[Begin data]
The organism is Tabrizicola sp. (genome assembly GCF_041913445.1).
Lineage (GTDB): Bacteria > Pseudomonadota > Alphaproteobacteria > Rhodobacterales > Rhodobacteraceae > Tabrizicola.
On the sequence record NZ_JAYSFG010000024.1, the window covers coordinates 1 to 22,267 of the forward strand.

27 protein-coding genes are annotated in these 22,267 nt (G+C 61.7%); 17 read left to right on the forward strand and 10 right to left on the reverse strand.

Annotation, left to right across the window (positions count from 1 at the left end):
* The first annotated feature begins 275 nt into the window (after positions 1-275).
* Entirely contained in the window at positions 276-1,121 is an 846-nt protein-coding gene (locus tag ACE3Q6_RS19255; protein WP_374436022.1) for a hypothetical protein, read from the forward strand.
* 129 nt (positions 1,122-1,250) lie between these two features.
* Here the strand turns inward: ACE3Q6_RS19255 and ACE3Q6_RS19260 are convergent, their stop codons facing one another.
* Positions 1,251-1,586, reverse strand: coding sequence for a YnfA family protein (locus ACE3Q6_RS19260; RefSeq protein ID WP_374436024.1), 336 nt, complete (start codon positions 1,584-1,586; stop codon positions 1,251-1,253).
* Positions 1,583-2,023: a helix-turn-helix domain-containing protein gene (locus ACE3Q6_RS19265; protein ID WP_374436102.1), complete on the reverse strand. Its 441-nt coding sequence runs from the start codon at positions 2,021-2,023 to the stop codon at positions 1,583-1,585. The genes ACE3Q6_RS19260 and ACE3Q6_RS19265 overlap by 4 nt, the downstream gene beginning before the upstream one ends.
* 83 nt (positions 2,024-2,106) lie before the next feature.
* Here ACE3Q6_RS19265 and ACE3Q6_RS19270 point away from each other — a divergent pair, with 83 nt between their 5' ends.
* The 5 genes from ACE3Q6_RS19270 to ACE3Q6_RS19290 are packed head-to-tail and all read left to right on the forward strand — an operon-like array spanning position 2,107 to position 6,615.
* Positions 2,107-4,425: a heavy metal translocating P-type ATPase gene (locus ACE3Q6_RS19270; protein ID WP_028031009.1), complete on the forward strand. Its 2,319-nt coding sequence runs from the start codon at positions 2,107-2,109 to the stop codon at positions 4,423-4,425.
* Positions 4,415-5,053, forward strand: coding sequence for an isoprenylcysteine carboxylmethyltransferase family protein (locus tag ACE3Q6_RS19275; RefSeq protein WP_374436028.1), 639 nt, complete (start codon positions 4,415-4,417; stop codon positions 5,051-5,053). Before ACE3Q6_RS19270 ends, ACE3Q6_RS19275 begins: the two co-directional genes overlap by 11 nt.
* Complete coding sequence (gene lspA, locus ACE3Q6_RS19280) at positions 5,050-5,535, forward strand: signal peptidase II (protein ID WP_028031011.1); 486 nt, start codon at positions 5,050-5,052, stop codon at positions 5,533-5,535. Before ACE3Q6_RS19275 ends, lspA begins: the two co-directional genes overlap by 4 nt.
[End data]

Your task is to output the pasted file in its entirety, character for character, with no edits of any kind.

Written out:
The organism is Tabrizicola sp. (genome assembly GCF_041913445.1).
Lineage (GTDB): Bacteria > Pseudomonadota > Alphaproteobacteria > Rhodobacterales > Rhodobacteraceae > Tabrizicola.
On the sequence record NZ_JAYSFG010000024.1, the window covers coordinates 1 to 22,267 of the forward strand.

27 protein-coding genes are annotated in these 22,267 nt (G+C 61.7%); 17 read left to right on the forward strand and 10 right to left on the reverse strand.

Annotation, left to right across the window (positions count from 1 at the left end):
* The first annotated feature begins 275 nt into the window (after positions 1-275).
* Entirely contained in the window at positions 276-1,121 is an 846-nt protein-coding gene (locus tag ACE3Q6_RS19255; protein WP_374436022.1) for a hypothetical protein, read from the forward strand.
* 129 nt (positions 1,122-1,250) lie between these two features.
* Here the strand turns inward: ACE3Q6_RS19255 and ACE3Q6_RS19260 are convergent, their stop codons facing one another.
* Positions 1,251-1,586, reverse strand: coding sequence for a YnfA family protein (locus ACE3Q6_RS19260; RefSeq protein ID WP_374436024.1), 336 nt, complete (start codon positions 1,584-1,586; stop codon positions 1,251-1,253).
* Positions 1,583-2,023: a helix-turn-helix domain-containing protein gene (locus ACE3Q6_RS19265; protein ID WP_374436102.1), complete on the reverse strand. Its 441-nt coding sequence runs from the start codon at positions 2,021-2,023 to the stop codon at positions 1,583-1,585. The genes ACE3Q6_RS19260 and ACE3Q6_RS19265 overlap by 4 nt, the downstream gene beginning before the upstream one ends.
* 83 nt (positions 2,024-2,106) lie before the next feature.
* Here ACE3Q6_RS19265 and ACE3Q6_RS19270 point away from each other — a divergent pair, with 83 nt between their 5' ends.
* The 5 genes from ACE3Q6_RS19270 to ACE3Q6_RS19290 are packed head-to-tail and all read left to right on the forward strand — an operon-like array spanning position 2,107 to position 6,615.
* Positions 2,107-4,425: a heavy metal translocating P-type ATPase gene (locus ACE3Q6_RS19270; protein ID WP_028031009.1), complete on the forward strand. Its 2,319-nt coding sequence runs from the start codon at positions 2,107-2,109 to the stop codon at positions 4,423-4,425.
* Positions 4,415-5,053, forward strand: coding sequence for an isoprenylcysteine carboxylmethyltransferase family protein (locus tag ACE3Q6_RS19275; RefSeq protein WP_374436028.1), 639 nt, complete (start codon positions 4,415-4,417; stop codon positions 5,051-5,053). Before ACE3Q6_RS19270 ends, ACE3Q6_RS19275 begins: the two co-directional genes overlap by 11 nt.
* Complete coding sequence (gene lspA, locus ACE3Q6_RS19280) at positions 5,050-5,535, forward strand: signal peptidase II (protein ID WP_028031011.1); 486 nt, start codon at positions 5,050-5,052, stop codon at positions 5,533-5,535. Before ACE3Q6_RS19275 ends, lspA begins: the two co-directional genes overlap by 4 nt.